•Starting February 1, all products imported into Kenya or manufactured from November 13, 2019 must be affixed with an excise stamp.
•The taxman is targeting an additional Sh4billion in the second phase. The first phase increased excise tax from Sh700 million to Sh5.6 billion.
Kenya Revenue Authority plans to crackdown on packers and dealers in bottled water, juices, energy drinks, soda and other non-alcoholic drinks to enforce tax compliance.
The three-month window given to manufacturers, importers, distributors, retailers and general public to comply with the new Excisable Goods Management System(EGMS) regulations ends on Friday.
Starting February 1, all products imported into Kenya or manufactured from November 13, 2019 must be affixed with an excise duty stamp.
“Any persons found in the possession (of the products)manufactured or imported into Kenya on or after November 13, 2019 not bearing an excise stamp will lead to seizure of all listed products in their possession,” commissioner for domestic taxes Elizabeth Meyo said in a notice yesterday, “Offenders will be prosecuted.”
A section of manufacturers have been trying to manipulate their production lines to undercut the taxman, by backdating production dates of their commodities to before November 13.
“Some rogue players have been trying to backdate their products to continue selling goods without excise tax during the window period,” Water Bottlers Association of Kenya (WBAK)Chairman Henry Kabogo told the Star yesterday.
WBAK has called for full and strict implementation of the regulation on water , even as a section of manufacturers pleaded with KRA for an extension.
“We don't want any extension on bottled water. People have been punished even after producing before November 13. If it is complying let us all comply,” Kabogo said.
The Kenya Association of Manufacturers(KAM) has sought an extension, mainly on goods produced before November, which have a longer shelf life.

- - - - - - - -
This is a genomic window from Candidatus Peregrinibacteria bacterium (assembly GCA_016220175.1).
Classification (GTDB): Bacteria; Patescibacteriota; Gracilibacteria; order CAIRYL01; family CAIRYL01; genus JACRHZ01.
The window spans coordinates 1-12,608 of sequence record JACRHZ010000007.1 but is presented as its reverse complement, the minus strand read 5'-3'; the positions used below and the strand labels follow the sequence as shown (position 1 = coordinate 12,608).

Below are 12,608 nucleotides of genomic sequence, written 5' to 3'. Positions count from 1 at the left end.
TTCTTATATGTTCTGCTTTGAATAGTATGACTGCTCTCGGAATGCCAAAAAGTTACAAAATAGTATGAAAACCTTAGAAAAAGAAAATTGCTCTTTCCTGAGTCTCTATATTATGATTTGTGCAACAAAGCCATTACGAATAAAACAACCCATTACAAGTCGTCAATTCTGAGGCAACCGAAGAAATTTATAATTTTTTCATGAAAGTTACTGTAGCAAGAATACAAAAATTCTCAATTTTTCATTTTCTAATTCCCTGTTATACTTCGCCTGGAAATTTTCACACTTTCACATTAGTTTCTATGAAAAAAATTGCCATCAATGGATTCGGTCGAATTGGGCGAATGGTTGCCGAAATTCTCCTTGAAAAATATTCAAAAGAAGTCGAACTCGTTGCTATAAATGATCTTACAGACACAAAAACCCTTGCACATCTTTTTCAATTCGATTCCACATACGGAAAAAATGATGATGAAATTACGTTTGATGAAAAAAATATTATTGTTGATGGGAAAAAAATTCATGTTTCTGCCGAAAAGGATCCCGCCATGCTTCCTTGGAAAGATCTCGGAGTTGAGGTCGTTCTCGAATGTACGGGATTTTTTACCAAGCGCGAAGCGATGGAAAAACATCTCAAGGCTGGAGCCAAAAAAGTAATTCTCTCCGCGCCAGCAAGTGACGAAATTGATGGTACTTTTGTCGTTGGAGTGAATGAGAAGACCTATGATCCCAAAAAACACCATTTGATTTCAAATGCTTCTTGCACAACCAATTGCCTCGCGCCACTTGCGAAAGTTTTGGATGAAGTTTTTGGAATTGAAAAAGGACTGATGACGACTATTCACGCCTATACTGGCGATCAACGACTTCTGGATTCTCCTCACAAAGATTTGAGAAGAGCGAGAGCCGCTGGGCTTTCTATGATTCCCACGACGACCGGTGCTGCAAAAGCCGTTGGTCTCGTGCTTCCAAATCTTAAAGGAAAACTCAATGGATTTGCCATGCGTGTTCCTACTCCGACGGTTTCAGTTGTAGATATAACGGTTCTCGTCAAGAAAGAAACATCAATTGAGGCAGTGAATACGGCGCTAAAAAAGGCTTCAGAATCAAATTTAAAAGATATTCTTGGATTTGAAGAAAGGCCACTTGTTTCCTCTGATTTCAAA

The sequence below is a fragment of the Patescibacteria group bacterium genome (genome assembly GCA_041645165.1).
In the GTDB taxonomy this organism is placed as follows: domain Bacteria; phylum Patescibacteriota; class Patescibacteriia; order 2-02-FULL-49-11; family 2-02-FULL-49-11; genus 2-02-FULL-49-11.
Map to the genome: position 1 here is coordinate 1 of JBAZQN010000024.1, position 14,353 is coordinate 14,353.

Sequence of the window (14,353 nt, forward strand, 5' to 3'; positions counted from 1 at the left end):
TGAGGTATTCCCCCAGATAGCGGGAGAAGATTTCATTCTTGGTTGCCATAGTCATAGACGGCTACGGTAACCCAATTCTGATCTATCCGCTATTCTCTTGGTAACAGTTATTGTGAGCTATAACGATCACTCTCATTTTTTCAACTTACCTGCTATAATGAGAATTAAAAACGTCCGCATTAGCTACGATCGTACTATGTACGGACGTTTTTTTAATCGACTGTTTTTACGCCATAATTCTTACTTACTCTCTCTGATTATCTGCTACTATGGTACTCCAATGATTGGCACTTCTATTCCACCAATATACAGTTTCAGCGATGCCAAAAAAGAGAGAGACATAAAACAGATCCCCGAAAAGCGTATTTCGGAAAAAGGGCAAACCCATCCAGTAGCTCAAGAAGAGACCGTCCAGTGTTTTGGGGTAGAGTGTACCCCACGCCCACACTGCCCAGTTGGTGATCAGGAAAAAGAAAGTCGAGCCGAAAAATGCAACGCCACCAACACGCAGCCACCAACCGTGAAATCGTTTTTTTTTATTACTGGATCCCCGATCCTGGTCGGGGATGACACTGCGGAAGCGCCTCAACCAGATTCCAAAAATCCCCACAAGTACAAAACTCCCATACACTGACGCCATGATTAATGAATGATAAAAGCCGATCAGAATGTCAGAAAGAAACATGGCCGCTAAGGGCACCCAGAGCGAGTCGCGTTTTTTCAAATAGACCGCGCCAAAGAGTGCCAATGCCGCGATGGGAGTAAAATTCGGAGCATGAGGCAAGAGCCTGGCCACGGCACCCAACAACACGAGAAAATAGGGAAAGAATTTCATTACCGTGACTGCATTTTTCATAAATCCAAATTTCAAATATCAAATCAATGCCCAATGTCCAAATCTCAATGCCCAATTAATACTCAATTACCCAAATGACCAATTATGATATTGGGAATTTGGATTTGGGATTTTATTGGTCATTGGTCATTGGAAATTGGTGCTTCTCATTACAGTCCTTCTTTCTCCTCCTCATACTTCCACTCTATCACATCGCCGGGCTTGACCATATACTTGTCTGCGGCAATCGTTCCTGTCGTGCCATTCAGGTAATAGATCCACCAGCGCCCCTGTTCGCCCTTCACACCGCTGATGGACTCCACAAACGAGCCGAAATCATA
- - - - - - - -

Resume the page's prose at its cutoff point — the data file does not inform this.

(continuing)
“Given that there is already existing stock in the market and the poor performance of the economy affecting consumer demand, the three months provided by KRA is not sufficient,” KAM CEO Phyllis Wakiaga told the Star.
SICPA, the Swiss company contracted to implement the stamp-fixing systems has also been blamed for delays to fix installation issues, resulting in a slow down in production and product damages after digital stamp activation.
Industry players are required to take full account of products manufactured or imported into Kenya prior to November 13, 2019 that do not have excise stamps in their stores and submit these stocks to the nearest Tax Service Office by January 31.
KRA is implementing the second phase of EGMS after a successful roll-out on alcoholic drinks and cigarettes in 2013, which helped increase excise tax from Sh700 million to the current Sh5.6 billion.
The taxman is targeting an additional Sh4billion in the second phase.
The Consumers Federation of Kenya (Cofek) however remains opposed to taxation of these products.
“It is punitive and adds to the pain of cost of living. This taxes are some of the things that should be dropped if we are serious about addressing the plight of mwananchi,” secretary-general Stephen Mutoro told the Star on phone.